It started with finances. He would constantly tell me I was being too pushy when I would tell him I needed him to find work. When he finally did, he would get upset when I reminded him about bills. If he “forgot” about them and I got upset, I was the bad guy. Eventually, I got him to agree to pay for his car payment (not in my name), his insurance (not in my name) and our groceries. I paid for everything else, because he wouldn’t. There were times when I went to him in tears for gas money because I had nothing left after paying the bills, and it would take him days to give me the money, if he did at all.
As time went on, he got more verbal. He was constantly telling me how pushy I was, even calling me a b***h on more than one occasion. If I cried, he told me I was being overly sensitive. If I called him, he would ignore my phone calls. Sometimes I would use someone else’s phone immediately after calling him, and he would always answer right away. He also wouldn’t return my texts, claiming he never received them and surely he needed a new phone because his was so messed up.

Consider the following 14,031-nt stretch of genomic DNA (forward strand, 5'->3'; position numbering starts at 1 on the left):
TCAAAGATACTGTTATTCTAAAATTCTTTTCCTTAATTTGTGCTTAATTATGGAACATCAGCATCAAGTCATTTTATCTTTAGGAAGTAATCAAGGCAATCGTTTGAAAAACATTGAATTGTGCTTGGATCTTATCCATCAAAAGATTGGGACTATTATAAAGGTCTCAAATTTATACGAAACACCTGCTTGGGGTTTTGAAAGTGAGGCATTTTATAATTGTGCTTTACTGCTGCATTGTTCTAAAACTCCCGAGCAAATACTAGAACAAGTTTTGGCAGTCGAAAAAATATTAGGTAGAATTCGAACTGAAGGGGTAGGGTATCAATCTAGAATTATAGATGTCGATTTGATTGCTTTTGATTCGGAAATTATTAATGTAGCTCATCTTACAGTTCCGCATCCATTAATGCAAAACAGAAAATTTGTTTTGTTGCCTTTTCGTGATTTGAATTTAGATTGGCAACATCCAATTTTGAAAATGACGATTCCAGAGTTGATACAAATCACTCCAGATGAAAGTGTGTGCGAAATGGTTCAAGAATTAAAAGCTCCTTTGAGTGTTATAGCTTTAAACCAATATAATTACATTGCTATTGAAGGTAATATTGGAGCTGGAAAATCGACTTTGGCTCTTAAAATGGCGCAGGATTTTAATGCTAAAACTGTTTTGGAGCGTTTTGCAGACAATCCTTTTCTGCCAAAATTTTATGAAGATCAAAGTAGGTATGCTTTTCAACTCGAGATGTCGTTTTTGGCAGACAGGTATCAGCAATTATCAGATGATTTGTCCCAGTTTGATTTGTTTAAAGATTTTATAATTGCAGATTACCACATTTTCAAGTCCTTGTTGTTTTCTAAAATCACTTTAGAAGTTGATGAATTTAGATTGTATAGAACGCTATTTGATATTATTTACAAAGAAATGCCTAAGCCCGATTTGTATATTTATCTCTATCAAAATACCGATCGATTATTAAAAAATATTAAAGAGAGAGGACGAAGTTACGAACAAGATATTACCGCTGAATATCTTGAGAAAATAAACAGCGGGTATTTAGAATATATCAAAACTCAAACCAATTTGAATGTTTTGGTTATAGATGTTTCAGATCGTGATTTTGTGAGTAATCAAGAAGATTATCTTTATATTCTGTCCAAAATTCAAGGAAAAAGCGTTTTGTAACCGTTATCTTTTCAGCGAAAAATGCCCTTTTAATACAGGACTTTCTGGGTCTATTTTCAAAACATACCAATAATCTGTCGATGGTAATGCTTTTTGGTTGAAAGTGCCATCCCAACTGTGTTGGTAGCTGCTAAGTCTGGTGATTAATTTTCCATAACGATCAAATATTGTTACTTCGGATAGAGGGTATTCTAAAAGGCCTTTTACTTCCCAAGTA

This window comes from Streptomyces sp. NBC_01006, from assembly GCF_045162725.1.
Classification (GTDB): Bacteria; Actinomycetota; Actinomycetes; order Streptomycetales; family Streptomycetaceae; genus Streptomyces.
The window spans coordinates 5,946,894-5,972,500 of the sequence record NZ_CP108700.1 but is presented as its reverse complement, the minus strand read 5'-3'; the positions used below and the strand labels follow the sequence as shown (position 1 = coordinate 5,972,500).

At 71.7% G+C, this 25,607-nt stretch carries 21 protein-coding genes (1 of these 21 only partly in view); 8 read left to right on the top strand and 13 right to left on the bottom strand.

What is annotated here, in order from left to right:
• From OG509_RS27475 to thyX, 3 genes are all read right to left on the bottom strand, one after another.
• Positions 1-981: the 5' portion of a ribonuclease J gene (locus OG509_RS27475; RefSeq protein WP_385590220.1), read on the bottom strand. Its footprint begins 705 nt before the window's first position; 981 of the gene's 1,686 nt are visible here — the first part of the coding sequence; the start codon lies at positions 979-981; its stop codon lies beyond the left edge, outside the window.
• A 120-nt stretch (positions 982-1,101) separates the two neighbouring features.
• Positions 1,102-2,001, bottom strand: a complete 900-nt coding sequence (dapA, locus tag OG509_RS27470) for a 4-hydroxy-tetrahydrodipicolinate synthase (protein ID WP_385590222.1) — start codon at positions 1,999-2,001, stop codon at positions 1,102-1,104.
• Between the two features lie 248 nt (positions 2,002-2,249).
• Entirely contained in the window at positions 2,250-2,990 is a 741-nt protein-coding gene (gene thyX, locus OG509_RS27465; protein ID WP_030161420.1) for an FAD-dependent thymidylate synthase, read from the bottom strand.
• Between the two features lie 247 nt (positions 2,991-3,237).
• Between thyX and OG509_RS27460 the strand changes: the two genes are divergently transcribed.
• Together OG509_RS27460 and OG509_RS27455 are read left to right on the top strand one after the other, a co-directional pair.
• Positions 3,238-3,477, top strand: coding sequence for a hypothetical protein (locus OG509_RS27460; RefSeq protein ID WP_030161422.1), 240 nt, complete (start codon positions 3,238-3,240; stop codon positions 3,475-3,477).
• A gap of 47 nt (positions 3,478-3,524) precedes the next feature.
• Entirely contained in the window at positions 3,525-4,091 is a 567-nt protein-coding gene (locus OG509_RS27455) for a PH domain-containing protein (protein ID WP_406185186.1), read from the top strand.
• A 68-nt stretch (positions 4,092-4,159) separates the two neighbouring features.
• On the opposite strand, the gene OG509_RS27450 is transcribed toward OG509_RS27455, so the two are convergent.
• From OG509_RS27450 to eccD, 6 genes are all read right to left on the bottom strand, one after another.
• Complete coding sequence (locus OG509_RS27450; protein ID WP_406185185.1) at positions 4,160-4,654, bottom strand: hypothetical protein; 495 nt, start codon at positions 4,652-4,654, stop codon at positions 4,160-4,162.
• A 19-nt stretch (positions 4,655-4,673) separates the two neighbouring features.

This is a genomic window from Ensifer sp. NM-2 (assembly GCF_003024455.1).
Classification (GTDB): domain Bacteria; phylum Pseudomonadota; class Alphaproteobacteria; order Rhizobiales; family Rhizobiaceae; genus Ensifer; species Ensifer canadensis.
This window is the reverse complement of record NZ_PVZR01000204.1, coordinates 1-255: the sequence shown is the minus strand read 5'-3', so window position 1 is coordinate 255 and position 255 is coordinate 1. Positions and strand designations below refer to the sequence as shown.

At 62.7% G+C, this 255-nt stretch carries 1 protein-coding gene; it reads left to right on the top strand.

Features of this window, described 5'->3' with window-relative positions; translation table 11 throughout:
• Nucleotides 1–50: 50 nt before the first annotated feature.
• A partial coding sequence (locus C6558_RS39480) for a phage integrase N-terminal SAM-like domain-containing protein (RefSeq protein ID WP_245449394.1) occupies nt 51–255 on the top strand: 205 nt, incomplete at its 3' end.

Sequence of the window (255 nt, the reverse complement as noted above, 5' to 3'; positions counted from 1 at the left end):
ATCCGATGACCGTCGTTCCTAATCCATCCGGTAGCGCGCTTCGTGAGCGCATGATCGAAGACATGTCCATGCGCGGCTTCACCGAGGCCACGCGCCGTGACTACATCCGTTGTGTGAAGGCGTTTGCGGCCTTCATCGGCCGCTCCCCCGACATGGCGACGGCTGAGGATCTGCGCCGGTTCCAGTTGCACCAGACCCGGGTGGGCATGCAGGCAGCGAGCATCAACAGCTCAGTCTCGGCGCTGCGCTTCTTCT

Then, there was the lying. He’d always been one to exaggerate, so at first, I didn’t think much of it. As time went on, things got worse. I gave him the benefit of the doubt every time, even if I was 100% sure it was a lie, simply because I had no physical proof he was lying. He lied about everything – how much money he made, how much he worked, what he did all day, if he paid his part of the bills – everything. If I called him on it, he would go on and on about how I didn’t trust him and I was being too controlling.
After that, came the social isolation. Any time I went out with friends, even female friends, he would get angry. He began accusing me of cheating on him. He would badger me about it until I was in tears, vehemently denying his accusations. Then, he always ended the conversation with, “Well, you better not be. If you ever cheat on me, I will walk away and you will never see me again.” Even the teenage students I worked with did not escape his accusations. It got so bad, I stopped talking to anyone. I went to work and came home, even though he was hardly ever home.